The Catholic Church across Yorkshire's historic West Riding since 1878

The Catholic Church across Yorkshire's historic West Riding since 1878

Very Rev Canon Edward McSweeney RIP

It was with great sadness that we received news of the death on 10 April of Canon Edward (Ned) McSweeney.

Please pray for the repose of Canon McSweeney’s soul and remember his family and friends in your prayers at this time.  Eternal rest grant unto him, O Lord, and let perpetual light shine upon him. May he rest in peace. Amen.

For information, his funeral will take place at The Church of the Sacred Heart at Kiskeam, County Cork, Ireland, at 12 noon on Saturday, 13 April.

Canon McSweeney was born in Ireland on 20 July 1926. He studied for the priesthood at All Hallows College, Dublin and was ordained there on 17 June 1951. A few months later he arrived in Yorkshire and was appointed as curate to St Paulinus’ Parish in Dewsbury. The following year he moved to St Patrick’s, Huddersfield and in 1957 he was appointed to St Augustine’s, Leeds where he remained until 1962. In that year he was appointed to St Joseph’s, Hunslet and in 1967 he crossed the city again, this time to St Gregory’s Parish.

In 1968 Bishop Wheeler gave him his first appointment as a Parish Priest, to the Blessed English Martyrs at Askern, near Doncaster (now in the Diocese of Hallam).  Two years later he went to St Edmund’s, Airedale and in 1976 he returned to St Gregory’s Parish in Leeds. In January 1988 he was asked by Bishop Konstant to become the Parish Priest of St Stephen’s, Skipton and in the same year he was appointed to the Cathedral Chapter. Canon McSweeney – always known to his fellow priests as ‘Ned’ – celebrated the Golden Jubilee of his ordination at Skipton in 2001 and retired from active ministry the following year. He returned to his native Ireland, and from 2002 until the time of his death, at the age of ninety-two, he lived in the village of Kiskeam, near Mallow in County Cork.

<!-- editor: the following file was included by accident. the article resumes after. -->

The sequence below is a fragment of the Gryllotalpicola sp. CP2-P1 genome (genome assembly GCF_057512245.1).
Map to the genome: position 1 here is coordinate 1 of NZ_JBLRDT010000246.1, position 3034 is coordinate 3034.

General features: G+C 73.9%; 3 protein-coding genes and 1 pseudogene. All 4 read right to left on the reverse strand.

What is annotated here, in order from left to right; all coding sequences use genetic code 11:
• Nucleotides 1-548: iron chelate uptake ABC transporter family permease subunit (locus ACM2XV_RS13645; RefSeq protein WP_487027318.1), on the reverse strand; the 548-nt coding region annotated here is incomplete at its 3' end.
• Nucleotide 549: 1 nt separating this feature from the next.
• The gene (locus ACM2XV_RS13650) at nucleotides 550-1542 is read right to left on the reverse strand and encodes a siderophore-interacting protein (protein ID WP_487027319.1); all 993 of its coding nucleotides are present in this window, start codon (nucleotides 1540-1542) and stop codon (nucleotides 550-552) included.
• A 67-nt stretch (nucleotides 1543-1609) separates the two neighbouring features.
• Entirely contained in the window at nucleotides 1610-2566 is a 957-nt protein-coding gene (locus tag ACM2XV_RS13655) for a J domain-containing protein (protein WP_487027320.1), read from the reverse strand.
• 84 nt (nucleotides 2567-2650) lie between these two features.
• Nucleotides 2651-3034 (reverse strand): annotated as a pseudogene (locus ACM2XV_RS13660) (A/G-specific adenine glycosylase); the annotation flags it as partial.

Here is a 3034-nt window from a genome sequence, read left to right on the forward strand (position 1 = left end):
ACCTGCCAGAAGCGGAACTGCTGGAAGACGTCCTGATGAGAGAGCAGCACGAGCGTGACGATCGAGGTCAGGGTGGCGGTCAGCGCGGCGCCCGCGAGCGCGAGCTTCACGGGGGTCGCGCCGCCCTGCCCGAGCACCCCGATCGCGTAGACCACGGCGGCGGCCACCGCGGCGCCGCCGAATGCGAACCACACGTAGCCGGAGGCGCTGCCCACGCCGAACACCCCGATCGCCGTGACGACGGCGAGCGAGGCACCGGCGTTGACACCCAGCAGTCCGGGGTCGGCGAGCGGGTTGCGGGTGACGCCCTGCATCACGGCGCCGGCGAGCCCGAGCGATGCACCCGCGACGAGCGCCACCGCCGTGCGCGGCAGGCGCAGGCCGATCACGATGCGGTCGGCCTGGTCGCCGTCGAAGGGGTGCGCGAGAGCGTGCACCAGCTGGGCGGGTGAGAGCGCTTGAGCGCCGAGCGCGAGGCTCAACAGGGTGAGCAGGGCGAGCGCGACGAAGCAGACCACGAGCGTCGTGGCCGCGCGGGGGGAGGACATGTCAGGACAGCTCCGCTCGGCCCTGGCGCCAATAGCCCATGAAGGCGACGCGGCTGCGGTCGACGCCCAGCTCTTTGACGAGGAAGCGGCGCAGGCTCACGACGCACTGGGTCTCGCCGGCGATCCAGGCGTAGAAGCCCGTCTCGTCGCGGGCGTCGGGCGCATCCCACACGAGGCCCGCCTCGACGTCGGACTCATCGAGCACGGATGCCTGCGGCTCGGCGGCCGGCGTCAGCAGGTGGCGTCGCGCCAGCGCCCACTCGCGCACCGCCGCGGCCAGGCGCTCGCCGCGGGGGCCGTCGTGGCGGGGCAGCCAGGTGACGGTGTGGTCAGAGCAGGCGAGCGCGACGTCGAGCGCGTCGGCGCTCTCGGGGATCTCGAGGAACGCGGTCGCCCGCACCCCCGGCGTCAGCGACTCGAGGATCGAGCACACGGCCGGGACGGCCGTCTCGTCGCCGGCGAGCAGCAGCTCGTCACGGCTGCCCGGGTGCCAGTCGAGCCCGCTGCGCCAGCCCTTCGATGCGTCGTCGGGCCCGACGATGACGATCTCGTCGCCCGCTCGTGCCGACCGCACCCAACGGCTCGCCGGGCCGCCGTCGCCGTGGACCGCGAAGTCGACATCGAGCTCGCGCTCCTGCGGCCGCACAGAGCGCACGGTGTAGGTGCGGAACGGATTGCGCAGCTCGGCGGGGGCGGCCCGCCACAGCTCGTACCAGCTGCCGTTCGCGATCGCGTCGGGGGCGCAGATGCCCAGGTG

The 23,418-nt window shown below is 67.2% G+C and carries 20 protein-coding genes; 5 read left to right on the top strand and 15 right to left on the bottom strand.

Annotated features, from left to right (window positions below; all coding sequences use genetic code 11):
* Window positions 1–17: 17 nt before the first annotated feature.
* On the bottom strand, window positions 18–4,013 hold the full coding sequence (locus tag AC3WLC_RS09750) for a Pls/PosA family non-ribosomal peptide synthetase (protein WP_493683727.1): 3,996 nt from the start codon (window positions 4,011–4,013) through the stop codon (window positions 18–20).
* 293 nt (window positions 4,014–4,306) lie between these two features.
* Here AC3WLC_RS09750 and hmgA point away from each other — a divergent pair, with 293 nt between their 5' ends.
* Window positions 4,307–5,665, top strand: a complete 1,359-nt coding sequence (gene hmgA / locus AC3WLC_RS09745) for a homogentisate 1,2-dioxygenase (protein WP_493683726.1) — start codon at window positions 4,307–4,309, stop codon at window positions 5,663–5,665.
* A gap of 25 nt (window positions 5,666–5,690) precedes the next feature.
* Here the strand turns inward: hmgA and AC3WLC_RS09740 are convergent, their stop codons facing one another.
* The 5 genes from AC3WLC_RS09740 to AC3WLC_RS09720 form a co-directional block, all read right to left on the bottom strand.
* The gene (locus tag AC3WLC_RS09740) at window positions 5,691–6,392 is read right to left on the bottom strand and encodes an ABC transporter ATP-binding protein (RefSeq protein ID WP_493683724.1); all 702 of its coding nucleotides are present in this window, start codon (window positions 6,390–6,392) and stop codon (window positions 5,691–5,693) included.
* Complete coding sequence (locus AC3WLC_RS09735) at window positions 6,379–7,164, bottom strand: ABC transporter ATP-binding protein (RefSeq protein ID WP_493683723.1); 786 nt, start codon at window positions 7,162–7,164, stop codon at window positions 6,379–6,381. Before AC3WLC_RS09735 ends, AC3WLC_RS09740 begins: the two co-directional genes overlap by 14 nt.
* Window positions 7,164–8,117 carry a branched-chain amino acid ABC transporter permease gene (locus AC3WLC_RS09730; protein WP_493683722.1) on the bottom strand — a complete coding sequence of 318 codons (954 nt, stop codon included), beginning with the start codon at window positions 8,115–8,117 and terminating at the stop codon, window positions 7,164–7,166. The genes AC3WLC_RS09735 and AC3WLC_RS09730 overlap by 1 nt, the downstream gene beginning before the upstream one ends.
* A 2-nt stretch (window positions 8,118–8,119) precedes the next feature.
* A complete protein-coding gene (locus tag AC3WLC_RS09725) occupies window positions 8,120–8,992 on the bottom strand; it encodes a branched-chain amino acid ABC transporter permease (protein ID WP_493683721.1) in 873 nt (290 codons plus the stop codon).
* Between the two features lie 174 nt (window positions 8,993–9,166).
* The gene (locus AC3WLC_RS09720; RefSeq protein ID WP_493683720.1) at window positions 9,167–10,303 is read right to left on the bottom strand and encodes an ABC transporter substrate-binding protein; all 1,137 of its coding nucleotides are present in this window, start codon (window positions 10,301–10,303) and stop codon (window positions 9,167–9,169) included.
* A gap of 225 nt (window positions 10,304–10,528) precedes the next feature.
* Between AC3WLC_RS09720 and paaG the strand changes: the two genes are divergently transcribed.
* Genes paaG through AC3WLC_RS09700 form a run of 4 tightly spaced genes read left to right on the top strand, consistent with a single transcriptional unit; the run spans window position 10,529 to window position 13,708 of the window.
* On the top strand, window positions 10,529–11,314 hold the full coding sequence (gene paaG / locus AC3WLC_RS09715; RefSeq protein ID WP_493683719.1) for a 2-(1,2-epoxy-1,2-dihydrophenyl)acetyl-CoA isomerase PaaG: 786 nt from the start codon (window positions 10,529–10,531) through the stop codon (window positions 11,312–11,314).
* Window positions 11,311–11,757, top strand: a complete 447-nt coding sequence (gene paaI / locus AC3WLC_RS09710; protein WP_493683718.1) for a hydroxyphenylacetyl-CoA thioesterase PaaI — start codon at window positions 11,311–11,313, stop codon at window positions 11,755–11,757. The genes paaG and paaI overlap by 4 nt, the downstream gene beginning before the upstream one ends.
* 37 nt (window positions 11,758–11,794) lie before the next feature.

Canon McSweeney’s ministry in the Diocese of Leeds spanned the whole of the second half of the twentieth century, a period of unprecedented change in both Church and society. Throughout these years he gave loyal service to his Bishops and to the people of the various parishes to which he was appointed – half a century of priestly ministry that will be remembered with deep gratitude.

May he Rest in Peace.